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On the Republican side, former Sen. Dan Coats and former Rep. John Hostettler are among those who were weighing the race before Mr. Bayh announced plans to retire.

With Mr. Bayh off the ballot, veteran political handicapper Charlie Cook declared that the seat now leans Republican. Another, Stuart Rothenberg, said he now considers the race a tossup.

Mr. Bayh hinted that he sees a future running a company, a charity or a university. But he also will be considered a candidate for Indiana governor in 2012, or even to make a run for the White House.

In a meeting between Senate Democrats and Mr. Obama earlier this month, Mr. Bayh revealed his frustration when he challenged the president to prove to voters that Democrats can get past politics and prove they can solve problems such as the budget deficit.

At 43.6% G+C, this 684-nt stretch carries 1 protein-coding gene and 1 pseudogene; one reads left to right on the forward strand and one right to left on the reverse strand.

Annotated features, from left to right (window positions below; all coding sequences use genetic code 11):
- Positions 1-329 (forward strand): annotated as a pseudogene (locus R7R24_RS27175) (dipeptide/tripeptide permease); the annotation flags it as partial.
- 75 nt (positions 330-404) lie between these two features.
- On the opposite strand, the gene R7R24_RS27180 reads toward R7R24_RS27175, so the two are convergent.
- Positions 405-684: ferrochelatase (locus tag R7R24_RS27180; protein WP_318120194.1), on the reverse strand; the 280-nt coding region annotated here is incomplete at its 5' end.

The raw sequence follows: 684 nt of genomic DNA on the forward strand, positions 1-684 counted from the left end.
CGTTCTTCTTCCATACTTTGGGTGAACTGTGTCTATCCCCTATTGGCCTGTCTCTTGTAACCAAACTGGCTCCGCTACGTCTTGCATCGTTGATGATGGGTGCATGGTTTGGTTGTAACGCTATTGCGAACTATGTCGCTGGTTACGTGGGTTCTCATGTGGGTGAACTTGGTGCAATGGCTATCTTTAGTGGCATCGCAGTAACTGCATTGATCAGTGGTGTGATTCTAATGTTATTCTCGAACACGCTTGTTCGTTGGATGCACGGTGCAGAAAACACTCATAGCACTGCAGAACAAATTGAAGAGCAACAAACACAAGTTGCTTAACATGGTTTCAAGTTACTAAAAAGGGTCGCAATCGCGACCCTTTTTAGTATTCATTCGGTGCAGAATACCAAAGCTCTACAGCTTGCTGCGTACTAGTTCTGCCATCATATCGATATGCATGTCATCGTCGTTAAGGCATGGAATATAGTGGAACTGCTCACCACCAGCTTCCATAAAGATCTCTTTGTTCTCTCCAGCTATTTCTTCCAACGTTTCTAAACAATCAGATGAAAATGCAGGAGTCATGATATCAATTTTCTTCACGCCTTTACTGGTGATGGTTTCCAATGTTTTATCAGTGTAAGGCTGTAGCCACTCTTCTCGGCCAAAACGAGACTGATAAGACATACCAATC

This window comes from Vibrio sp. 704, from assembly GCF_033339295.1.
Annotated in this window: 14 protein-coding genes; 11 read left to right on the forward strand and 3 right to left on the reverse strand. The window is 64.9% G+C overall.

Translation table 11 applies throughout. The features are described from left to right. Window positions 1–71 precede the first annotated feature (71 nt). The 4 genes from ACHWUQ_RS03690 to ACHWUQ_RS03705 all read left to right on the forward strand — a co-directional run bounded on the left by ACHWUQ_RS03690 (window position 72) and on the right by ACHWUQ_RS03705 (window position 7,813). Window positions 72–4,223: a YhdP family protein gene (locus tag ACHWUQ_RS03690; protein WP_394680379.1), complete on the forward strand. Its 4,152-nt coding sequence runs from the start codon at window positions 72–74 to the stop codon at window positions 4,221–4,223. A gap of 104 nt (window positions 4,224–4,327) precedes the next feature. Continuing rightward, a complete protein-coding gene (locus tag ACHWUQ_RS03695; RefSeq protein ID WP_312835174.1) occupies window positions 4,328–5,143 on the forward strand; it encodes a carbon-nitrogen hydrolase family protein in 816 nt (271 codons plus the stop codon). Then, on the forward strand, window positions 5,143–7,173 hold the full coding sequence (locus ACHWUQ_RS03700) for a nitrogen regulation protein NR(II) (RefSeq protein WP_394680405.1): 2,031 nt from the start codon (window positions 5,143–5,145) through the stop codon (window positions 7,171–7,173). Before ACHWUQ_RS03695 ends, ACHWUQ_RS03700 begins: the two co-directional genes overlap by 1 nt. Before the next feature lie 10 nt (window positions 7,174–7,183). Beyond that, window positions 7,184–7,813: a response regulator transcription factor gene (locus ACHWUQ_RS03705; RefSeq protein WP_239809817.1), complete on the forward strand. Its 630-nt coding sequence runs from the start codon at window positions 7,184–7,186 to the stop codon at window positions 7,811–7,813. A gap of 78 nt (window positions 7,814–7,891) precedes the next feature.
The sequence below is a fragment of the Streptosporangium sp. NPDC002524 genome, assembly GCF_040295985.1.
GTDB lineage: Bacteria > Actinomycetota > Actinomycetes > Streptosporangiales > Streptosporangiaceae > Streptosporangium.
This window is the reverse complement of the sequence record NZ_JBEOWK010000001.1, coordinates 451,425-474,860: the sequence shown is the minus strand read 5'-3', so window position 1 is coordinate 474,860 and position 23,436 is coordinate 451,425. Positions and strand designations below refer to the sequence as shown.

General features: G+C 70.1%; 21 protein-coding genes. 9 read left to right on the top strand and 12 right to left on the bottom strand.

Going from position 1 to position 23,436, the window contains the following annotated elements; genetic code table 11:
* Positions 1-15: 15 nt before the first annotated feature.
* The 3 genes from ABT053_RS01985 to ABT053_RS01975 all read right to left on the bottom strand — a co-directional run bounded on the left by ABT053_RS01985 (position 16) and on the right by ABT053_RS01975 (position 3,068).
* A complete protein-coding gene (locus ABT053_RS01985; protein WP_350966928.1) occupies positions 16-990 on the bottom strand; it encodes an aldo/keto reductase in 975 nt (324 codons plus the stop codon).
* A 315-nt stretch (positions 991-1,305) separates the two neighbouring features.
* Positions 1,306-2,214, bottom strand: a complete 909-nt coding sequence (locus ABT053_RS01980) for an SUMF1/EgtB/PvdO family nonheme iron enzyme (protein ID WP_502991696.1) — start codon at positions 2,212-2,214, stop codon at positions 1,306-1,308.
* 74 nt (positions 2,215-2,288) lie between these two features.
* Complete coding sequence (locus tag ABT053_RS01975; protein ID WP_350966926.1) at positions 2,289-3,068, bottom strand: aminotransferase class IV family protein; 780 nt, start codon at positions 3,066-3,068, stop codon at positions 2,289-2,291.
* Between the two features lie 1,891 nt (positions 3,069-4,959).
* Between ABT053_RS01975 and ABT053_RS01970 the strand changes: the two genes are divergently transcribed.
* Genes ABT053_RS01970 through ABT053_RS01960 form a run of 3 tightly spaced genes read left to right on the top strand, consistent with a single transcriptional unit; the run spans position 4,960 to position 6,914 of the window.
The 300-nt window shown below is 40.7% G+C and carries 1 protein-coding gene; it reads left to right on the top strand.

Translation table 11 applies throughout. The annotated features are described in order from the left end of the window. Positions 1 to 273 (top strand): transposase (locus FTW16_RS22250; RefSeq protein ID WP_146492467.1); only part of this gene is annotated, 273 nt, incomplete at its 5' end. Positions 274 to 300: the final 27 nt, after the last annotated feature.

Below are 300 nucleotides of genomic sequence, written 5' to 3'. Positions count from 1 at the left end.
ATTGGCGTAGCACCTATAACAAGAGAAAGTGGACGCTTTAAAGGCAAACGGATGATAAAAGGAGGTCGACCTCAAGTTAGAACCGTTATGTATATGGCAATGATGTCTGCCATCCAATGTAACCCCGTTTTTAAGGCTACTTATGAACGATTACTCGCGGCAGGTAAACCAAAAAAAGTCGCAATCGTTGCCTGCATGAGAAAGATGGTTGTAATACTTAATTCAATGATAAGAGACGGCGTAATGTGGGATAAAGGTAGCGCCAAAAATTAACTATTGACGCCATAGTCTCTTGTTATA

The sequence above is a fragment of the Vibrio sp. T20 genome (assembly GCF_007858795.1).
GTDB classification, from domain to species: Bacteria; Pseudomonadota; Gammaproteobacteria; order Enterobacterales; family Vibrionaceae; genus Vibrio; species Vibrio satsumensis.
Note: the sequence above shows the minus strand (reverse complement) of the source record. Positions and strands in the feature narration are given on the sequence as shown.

“Speaking to independents, conservative Democrats, moderate Republicans - people who know we have to do this - why should the Democratic Party be trusted? And are we willing to make some of the tough decisions to actually head this country in a better direction?” he said.

Mr. Obama replied with a stinging attack on Republicans’ failures to balance the budget under President George W. Bush and by blaming the GOP for the financial market collapse that the president said has tied his hands.

In the bruising 2008 Democratic presidential primary, Mr. Bayh endorsed Hillary Rodham Clinton over Mr. Obama, but he said in his speech Monday that his retirement is not a reflection on the president.

“I look forward to working with him during the next 11 months to get our deficit under control, get the economy moving again, regulate Wall Street to avoid future financial crises and reform education,” he said.

Mr. Obama released a statement praising Mr. Bayh for “reaching across the aisle” on big issues. He remained silent on the senator’s criticisms of the level of partisanship in Washington.